The Cold War: Definition, Causes & Early Events

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  • 0:06 Cold War Definition
  • 0:38 Genesis of the Cold War
  • 1:20 Truman and the Cold War
  • 3:11 Containment
  • 3:42 Other Early Cold War Events
  • 4:40 Lesson Summary
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Lesson Transcript
Instructor: Adam Richards

Adam has a master's degree in history.

The period of distrust between the Soviet Union and United States was known as the Cold War. Learn about the origins of the era, essential events and the shaping of the national security state.

Definition of the Cold War

The Cold War was a period of economic, political and military tension between the United States and Soviet Union from 1945 to 1991. Following the end of the Second World War, complications arose centering on the shifting of international power. The Soviet Union wanted to acquire additional territory while the United States attempted to limit the gains desired by the Soviets. This battle of ideologies resulted in increased national security, diplomatic tension and proxy wars between the two powerful nations.

Genesis of the Cold War

The beginning of the Cold War is linked to the Potsdam Conference in the summer of 1945. The intention of the meeting was to discuss the realignment of post-war Europe. However, discussions broke down into threats. The United States and Soviet Union agreed upon the division of Berlin, but the Soviets, under the leadership of Joseph Stalin, wanted to acquire Poland as a buffer against future attacks.

President Harry Truman rejected Stalin's demands, citing the right of self-determination in the case of Poland. Truman then revealed his master card: the atomic bomb. Upon learning of the specifics of this destructive weapon, Stalin ordered a crash program to commence in order to speed arms development and counter the atomic bomb.

Truman and the Cold War

President Truman may have had the most profound effect on heightening the tension between the Soviet Union and the United States. In September 1945, as a means of limiting Soviet economic reconstruction, Truman suspended the Lend-Lease Act, which was an infusion of monetary and military aid from the United States to beleaguered nations during the Second World War. This aid helped nations such as Britain, France and the Soviet Union economically survive the war years. Unfortunately, the plan backfired as the Soviets decided to acquire satellite states, (known as members of the Warsaw Pact) in order to make up for the lost funding.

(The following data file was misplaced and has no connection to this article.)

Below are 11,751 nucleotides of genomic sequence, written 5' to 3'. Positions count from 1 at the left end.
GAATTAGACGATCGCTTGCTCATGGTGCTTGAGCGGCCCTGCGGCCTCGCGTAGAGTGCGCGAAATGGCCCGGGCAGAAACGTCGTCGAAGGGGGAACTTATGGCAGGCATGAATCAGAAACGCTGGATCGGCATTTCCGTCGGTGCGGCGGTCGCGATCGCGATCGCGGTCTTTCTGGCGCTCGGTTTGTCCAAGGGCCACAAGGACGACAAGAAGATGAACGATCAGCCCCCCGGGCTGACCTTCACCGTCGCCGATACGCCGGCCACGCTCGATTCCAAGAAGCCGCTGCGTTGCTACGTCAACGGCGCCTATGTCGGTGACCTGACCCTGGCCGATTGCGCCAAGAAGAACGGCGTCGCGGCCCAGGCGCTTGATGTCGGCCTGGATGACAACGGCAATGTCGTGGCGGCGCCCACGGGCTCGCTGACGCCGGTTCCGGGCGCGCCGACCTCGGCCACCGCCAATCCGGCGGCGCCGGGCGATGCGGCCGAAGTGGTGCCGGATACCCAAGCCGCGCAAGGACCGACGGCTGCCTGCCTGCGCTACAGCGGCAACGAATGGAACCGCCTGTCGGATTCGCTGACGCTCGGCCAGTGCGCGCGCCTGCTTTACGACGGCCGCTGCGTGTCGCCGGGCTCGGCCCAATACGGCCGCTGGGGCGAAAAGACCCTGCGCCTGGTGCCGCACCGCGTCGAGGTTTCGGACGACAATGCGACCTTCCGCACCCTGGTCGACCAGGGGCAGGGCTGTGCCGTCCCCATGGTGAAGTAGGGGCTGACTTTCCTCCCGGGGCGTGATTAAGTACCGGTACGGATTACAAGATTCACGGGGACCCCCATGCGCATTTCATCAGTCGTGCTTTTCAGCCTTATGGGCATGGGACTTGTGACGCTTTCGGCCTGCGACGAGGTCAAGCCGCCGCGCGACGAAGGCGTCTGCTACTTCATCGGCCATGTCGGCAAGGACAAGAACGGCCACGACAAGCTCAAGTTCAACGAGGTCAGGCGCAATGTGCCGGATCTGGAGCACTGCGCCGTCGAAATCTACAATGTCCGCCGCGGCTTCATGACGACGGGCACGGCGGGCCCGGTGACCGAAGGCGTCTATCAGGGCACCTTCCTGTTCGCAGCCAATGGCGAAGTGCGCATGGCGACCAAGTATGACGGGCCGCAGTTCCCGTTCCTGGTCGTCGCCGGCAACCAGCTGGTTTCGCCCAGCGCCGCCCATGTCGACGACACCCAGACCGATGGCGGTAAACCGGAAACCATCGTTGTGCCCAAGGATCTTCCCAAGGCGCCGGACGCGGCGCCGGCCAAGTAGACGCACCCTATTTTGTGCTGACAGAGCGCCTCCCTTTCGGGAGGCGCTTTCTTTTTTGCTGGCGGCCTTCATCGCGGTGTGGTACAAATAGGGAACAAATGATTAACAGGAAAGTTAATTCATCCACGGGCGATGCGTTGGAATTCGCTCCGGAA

With Soviet expansion came a heightened fear from both the United States federal government and the general American public. This trepidation was increased upon the release of United States Diplomat to Moscow George Kennan's 'Long Telegram', or the 'X-Article.' Kennan was a trusted adviser to Truman, and his 'Long Telegram' became the basis for the policy of containment. As you will see, the development of a national security state was the byproduct of Kennan's recommendations, as well as the growing fear of expansion of communism.

In 1947, the Truman Doctrine was issued in an attempt to combat the Soviet menace. The policy called for money to be transferred to third world nations, such as Greece and Turkey, in an attempt to prevent communist expansion and gain allies in the battle against communism.

The Marshall Plan encouraged funding to reconstruct European nations devastated by the Second World War. The hope was to prevent Soviet subversion into the weakened governments.

Truman also passed the National Security Act of 1947. The legislation led to the creation of the Air Force, National Security Council, Central Intelligence Agency and Department of Defense. All of this was done in an effort to combat the Soviet Union and communism.

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